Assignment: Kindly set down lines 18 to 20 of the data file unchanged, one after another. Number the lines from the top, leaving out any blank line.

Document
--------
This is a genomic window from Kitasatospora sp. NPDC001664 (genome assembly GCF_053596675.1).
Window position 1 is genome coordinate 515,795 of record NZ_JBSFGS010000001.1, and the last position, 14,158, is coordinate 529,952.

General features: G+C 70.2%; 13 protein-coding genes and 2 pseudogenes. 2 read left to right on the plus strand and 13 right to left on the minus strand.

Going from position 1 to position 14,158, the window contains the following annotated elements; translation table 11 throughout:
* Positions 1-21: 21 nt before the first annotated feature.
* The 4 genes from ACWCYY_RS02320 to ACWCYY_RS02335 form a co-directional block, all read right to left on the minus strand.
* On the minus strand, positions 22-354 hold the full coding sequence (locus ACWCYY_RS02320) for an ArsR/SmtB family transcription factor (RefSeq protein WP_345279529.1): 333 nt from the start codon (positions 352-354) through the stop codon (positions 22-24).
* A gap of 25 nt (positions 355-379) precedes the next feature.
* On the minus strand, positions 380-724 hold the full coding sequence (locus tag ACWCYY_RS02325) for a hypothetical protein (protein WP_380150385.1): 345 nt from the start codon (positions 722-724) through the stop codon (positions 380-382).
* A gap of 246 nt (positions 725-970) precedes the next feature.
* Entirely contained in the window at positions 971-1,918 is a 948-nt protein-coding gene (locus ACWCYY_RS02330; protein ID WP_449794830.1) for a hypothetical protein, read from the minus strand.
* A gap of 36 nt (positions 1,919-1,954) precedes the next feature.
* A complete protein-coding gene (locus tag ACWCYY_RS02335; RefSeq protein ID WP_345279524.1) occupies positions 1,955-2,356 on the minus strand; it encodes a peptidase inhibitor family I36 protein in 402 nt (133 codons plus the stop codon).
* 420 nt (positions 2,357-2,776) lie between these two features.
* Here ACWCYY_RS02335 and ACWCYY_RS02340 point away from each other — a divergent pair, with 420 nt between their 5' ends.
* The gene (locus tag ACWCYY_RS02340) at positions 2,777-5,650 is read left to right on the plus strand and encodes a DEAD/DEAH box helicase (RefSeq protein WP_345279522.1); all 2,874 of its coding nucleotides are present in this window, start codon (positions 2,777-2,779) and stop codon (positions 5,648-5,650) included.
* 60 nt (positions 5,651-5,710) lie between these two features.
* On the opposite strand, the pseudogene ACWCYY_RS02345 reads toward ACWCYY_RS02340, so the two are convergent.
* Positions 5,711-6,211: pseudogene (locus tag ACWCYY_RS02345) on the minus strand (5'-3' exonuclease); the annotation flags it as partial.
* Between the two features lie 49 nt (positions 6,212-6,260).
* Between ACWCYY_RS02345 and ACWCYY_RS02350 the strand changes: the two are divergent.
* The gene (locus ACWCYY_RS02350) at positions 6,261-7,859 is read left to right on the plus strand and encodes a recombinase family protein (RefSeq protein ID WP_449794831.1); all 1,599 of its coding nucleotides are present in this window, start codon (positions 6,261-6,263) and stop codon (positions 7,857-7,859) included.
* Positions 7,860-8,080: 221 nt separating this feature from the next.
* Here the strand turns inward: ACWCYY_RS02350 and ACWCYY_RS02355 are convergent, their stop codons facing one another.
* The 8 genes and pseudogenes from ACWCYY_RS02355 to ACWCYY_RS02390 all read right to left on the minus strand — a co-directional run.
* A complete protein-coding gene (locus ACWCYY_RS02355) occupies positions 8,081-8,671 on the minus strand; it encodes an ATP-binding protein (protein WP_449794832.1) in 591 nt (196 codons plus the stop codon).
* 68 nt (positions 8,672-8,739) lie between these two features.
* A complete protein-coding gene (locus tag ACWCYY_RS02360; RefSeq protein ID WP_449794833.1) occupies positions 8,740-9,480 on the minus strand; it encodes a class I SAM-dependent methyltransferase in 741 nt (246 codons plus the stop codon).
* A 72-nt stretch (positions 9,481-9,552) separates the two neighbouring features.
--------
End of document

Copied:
* On the opposite strand, the pseudogene ACWCYY_RS02345 reads toward ACWCYY_RS02340, so the two are convergent.
* Positions 5,711-6,211: pseudogene (locus tag ACWCYY_RS02345) on the minus strand (5'-3' exonuclease); the annotation flags it as partial.
* Between the two features lie 49 nt (positions 6,212-6,260).